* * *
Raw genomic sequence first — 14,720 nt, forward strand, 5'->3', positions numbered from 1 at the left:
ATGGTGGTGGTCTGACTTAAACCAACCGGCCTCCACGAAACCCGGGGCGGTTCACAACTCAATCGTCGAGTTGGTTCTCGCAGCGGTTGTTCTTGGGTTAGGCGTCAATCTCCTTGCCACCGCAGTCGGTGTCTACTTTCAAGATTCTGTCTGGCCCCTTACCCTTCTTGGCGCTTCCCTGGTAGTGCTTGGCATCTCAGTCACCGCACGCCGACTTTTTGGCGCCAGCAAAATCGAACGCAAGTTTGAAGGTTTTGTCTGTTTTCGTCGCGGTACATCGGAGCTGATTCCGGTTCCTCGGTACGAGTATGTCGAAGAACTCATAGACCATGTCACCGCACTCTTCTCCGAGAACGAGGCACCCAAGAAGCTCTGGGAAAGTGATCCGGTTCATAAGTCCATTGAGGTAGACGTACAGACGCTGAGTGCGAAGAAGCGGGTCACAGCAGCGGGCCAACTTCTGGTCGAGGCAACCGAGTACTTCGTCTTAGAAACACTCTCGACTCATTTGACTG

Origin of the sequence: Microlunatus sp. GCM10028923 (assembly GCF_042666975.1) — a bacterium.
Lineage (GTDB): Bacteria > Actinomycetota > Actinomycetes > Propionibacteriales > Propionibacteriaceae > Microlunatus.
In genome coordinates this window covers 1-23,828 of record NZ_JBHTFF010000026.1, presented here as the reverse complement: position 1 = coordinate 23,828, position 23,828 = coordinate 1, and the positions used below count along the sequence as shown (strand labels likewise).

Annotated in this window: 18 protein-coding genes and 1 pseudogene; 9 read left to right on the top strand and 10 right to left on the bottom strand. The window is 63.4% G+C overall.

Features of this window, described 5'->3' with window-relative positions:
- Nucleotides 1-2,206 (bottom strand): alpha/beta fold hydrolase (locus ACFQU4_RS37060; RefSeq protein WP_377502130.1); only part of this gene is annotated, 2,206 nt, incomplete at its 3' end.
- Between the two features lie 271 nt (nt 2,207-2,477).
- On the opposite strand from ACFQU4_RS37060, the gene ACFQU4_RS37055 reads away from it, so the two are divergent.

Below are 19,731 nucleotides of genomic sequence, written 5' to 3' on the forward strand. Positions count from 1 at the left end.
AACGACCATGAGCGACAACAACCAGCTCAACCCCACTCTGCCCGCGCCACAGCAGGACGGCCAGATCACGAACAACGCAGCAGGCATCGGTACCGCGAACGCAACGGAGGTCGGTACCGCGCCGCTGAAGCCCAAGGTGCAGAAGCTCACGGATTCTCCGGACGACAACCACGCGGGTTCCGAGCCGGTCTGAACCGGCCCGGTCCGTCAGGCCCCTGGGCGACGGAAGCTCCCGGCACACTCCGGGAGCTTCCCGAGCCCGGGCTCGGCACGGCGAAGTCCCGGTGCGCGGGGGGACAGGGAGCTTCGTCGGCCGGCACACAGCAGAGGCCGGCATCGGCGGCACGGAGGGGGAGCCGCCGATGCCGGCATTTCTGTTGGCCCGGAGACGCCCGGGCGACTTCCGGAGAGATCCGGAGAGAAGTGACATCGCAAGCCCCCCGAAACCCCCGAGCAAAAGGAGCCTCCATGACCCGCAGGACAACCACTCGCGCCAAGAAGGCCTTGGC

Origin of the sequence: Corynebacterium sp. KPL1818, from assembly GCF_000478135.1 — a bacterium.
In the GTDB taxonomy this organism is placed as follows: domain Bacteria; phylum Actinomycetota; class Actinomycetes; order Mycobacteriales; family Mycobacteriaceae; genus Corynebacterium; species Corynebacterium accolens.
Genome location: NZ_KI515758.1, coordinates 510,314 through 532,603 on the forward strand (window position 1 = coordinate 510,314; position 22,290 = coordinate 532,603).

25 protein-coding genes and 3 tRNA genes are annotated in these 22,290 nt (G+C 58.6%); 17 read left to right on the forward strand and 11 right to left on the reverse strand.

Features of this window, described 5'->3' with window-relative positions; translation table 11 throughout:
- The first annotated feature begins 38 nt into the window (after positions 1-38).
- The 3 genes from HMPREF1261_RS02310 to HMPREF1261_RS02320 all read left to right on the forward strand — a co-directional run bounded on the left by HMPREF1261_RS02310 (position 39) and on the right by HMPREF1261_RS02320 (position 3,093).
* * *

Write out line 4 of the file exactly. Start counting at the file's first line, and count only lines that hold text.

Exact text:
Lineage (GTDB): Bacteria > Actinomycetota > Actinomycetes > Propionibacteriales > Propionibacteriaceae > Microlunatus.